By Robert Sethre, A3 PageWide Category Manager, HP Americas
Some print jobs are color critical. Logos or company branding, for instance, are key to corporate identity and should appear in high-quality, color-matched perfection. Handouts for high-stakes meetings with outside investors should be done in the best quality possible. Anything going to a customer should be good-quality color. But what about the rest of it? Internal documents with charts or highlighting that monochrome can’t quite do justice to, or classroom handouts, which need a little color to enhance the learning process, could benefit from a middle ground. What if there was a way to open up a world of color in a cost-effective way?
Well, there is, of course — it’s just a matter of subverting expectations, providing a little education and getting customers to overcome their natural, cost-driven fear of color printing — something particularly common among office managers and accounting departments. Color, after all, has developed a reputation for being prohibitively expensive, something misused by employees, something that is best outsourced.
HP PageWide technology is changing all of this and has an established track record of doing so for many years now — starting with HP digital presses in the commercial space since 2009 and in the business space since 2013, with more than 300 billion pages printed. So, while the MFP world has traditionally been the domain of toner, ink has come a long way and is soon coming into position as a “successor technology.” HP PageWide does everything a standard toner MFP does in its category, but cheaper and faster. HP PageWide technology offers a number of additional unique selling points — for example, there are significant environmental benefits that go along with a device that doesn’t require a fuser, and service benefits offered by a low-intervention engine. And of course, PageWide technology opens up totally new options with its print output. Even in professional, full-color mode, HP PageWide typically costs 20 percent less per page than color laser. General Office mode, which uses 20 percent less ink than professional mode, yields nearly equivalent output quality at even higher speeds.
And now, with the introduction of ColorSave for HP’s PageWide MFPs, customers can achieve even more impressive cost points, by printing “good enough” color. Let’s clarify what “good enough” is and is not. What it is not is a mode for color-critical jobs — for branding or external distribution. What it is, is a great alternative to black and white, and a door-opener to the world of color. It’s an alternative to pie charts in shades of gray, where the distinctions are nearly impossible to discern. It’s a way to highlight key text passages, cells in spreadsheets or images in classroom handouts. HP PageWide with ColorSave is a great addition to legal, education and financial environments, where high-quality color may not always be required, but the advantages of color — higher retention and comprehension — are necessary and desired outcomes. In some cases, like prescription medicine schedules, color can even literally be a lifesaver.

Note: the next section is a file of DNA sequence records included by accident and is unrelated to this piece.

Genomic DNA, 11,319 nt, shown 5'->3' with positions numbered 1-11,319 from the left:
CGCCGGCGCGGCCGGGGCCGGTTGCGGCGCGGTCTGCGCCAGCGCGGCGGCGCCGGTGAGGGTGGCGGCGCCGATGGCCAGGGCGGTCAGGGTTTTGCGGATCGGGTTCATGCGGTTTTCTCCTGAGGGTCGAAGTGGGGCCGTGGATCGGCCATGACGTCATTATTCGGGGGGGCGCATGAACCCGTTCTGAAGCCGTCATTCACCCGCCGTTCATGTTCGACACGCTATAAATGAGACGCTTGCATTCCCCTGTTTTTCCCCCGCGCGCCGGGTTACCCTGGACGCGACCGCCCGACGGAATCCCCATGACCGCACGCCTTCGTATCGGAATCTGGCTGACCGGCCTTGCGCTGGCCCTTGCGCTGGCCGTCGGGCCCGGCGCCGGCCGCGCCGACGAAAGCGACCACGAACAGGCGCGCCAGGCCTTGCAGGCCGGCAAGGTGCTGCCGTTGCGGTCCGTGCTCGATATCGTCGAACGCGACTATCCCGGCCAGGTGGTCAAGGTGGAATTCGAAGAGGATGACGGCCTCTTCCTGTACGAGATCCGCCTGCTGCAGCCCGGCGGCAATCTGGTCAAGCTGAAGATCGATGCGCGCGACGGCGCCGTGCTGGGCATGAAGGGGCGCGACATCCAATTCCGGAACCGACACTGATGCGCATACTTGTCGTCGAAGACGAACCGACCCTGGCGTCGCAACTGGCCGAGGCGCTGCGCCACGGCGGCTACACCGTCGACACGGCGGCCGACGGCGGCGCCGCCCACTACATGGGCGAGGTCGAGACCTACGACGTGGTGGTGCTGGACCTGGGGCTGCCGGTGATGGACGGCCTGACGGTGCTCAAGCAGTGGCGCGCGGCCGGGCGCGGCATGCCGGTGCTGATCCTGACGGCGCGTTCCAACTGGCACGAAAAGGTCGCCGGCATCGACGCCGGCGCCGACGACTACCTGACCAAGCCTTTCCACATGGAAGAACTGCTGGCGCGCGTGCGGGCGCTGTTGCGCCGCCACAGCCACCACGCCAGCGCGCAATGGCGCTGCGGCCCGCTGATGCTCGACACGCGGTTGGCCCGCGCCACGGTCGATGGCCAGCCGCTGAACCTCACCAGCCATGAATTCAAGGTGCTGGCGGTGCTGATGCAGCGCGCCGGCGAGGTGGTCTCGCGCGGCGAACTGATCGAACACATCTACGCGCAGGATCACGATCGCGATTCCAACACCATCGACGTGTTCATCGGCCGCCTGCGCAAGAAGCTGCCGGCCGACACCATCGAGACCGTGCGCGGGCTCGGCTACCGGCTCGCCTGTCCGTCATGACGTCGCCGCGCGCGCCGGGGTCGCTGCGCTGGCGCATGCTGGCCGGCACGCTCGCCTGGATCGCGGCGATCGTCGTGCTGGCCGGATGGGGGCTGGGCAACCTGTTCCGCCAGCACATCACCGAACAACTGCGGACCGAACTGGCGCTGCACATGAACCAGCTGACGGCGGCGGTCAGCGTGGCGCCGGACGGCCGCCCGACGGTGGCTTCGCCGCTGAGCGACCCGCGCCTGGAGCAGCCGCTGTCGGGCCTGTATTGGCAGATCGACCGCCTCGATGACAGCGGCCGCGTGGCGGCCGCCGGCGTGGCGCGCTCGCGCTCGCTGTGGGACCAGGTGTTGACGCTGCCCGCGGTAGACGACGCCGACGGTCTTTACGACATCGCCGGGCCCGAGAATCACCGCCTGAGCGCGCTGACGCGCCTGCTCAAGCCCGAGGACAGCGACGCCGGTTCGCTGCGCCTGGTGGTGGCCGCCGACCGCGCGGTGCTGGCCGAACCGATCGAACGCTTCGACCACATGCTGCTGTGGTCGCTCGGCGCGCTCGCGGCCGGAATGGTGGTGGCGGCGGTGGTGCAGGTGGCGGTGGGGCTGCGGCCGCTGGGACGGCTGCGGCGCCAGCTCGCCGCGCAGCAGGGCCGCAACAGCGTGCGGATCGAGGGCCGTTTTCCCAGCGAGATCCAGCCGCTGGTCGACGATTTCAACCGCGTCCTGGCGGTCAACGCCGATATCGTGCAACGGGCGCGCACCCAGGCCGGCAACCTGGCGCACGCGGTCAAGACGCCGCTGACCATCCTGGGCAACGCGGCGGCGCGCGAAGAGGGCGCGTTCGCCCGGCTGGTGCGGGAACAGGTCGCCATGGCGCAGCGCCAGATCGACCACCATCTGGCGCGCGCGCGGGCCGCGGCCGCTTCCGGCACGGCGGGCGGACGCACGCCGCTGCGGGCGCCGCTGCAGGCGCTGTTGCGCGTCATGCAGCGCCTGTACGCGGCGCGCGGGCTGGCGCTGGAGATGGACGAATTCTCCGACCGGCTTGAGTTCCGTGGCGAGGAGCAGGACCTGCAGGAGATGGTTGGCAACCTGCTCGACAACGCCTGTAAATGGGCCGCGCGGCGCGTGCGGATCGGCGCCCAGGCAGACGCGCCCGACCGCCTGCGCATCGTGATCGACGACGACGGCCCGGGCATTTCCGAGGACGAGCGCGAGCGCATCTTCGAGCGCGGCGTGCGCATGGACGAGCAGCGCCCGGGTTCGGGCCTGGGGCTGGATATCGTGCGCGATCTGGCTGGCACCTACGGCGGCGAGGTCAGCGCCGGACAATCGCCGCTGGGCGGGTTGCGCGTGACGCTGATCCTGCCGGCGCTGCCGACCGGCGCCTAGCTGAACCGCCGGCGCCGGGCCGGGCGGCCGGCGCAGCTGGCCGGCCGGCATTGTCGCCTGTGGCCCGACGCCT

We have heard about the advantages of color before, so what is different this time? It’s about the cost. For any given document, the ink consumption and all associated product costs in ColorSave mode are equivalent to that of a mono printout. So the dealer can actually charge a ColorSave page at the same rate as a mono page, or charge a bit more, since that lightly-colored page delivers more value to the user. Either way, ColorSave offers a unique opportunity to develop new high-margin business.
The best thing about HP PageWide with ColorSave, though, is that it doesn’t preclude full-color printing. In fact, our pilot programs found it was a great door opener into the world of color printing, and once color was available in what were previously monochrome-only installations, users began to print more frequently in full, high-quality color. Partners in the pilot program captured millions of color clicks in environments that were once exclusively monochrome — net new color pages that simply did not exist in their books previously. Users in these monochrome-only placements printed in black and white because they didn’t have a choice. Once the option was available, the users took advantage of it.
How is HP PageWide with ColorSave implemented? It is sold through a license and is available for those HP PageWide A3 MFP models that accept speed licenses — the A3 PageWide Pro and Enterprise managed MFP models with 50 ppm and 60 ppm capabilities — leveraging established technology and processes. Just to be clear, the ColorSave capability is ordered at the time of the hardware order — upgrades are not available for existing systems.
When HP PageWide was introduced, it opened new doors, and it has continued to do so, making fast, low-cost color available to organizations that might not have considered it an affordable option. Now, HP is expanding those possibilities for customers and dealers, bringing additional color printing options to former monochrome-only users. Everyone thinks in color. Everyone creates in color. Most people even dream in color. Why should everyone have to print in black and white?